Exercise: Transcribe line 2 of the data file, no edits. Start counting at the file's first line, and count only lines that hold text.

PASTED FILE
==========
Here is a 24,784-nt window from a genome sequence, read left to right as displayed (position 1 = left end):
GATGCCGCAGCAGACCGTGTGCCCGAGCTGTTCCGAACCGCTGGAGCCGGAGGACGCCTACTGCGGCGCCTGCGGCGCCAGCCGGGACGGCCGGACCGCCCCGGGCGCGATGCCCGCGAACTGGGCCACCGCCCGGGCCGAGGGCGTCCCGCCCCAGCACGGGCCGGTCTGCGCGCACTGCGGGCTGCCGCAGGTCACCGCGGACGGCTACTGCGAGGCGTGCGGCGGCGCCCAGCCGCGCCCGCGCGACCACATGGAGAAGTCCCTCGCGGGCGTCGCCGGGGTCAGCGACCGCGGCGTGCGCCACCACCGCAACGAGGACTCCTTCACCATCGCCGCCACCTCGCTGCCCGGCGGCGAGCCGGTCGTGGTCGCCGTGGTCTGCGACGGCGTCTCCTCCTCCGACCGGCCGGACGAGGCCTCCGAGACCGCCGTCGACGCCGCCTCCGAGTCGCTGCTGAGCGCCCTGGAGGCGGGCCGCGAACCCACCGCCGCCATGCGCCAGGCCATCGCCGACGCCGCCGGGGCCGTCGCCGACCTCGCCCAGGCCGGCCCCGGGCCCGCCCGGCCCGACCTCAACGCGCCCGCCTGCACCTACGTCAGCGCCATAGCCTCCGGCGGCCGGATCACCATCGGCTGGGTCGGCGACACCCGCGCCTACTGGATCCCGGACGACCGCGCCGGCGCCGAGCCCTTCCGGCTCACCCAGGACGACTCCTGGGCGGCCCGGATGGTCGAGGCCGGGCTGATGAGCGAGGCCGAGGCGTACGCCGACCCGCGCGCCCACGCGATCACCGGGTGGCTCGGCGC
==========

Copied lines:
GATGCCGCAGCAGACCGTGTGCCCGAGCTGTTCCGAACCGCTGGAGCCGGAGGACGCCTACTGCGGCGCCTGCGGCGCCAGCCGGGACGGCCGGACCGCCCCGGGCGCGATGCCCGCGAACTGGGCCACCGCCCGGGCCGAGGGCGTCCCGCCCCAGCACGGGCCGGTCTGCGCGCACTGCGGGCTGCCGCAGGTCACCGCGGACGGCTACTGCGAGGCGTGCGGCGGCGCCCAGCCGCGCCCGCGCGACCACATGGAGAAGTCCCTCGCGGGCGTCGCCGGGGTCAGCGACCGCGGCGTGCGCCACCACCGCAACGAGGACTCCTTCACCATCGCCGCCACCTCGCTGCCCGGCGGCGAGCCGGTCGTGGTCGCCGTGGTCTGCGACGGCGTCTCCTCCTCCGACCGGCCGGACGAGGCCTCCGAGACCGCCGTCGACGCCGCCTCCGAGTCGCTGCTGAGCGCCCTGGAGGCGGGCCGCGAACCCACCGCCGCCATGCGCCAGGCCATCGCCGACGCCGCCGGGGCCGTCGCCGACCTCGCCCAGGCCGGCCCCGGGCCCGCCCGGCCCGACCTCAACGCGCCCGCCTGCACCTACGTCAGCGCCATAGCCTCCGGCGGCCGGATCACCATCGGCTGGGTCGGCGACACCCGCGCCTACTGGATCCCGGACGACCGCGCCGGCGCCGAGCCCTTCCGGCTCACCCAGGACGACTCCTGGGCGGCCCGGATGGTCGAGGCCGGGCTGATGAGCGAGGCCGAGGCGTACGCCGACCCGCGCGCCCACGCGATCACCGGGTGGCTCGGCGC